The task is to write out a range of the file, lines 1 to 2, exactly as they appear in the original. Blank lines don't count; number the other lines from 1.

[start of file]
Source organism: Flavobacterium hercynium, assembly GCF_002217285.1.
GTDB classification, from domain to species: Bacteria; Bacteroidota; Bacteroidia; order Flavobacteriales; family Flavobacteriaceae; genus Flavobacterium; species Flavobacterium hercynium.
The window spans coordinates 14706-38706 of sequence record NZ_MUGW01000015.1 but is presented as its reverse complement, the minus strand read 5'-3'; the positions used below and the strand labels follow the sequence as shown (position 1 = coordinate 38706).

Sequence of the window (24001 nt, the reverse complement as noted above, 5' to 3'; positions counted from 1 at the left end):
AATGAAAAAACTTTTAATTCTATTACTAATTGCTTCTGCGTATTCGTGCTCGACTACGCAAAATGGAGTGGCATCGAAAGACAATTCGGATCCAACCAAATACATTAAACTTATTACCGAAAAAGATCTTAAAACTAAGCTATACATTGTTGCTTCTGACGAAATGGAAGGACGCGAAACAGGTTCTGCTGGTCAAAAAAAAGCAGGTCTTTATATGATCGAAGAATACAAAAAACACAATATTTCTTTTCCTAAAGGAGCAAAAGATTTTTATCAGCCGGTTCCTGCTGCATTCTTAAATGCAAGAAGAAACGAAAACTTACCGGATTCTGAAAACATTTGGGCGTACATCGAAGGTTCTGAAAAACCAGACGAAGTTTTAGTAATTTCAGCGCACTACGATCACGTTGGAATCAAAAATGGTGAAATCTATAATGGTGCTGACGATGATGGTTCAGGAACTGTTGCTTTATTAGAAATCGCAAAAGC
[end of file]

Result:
Source organism: Flavobacterium hercynium, assembly GCF_002217285.1.
GTDB classification, from domain to species: Bacteria; Bacteroidota; Bacteroidia; order Flavobacteriales; family Flavobacteriaceae; genus Flavobacterium; species Flavobacterium hercynium.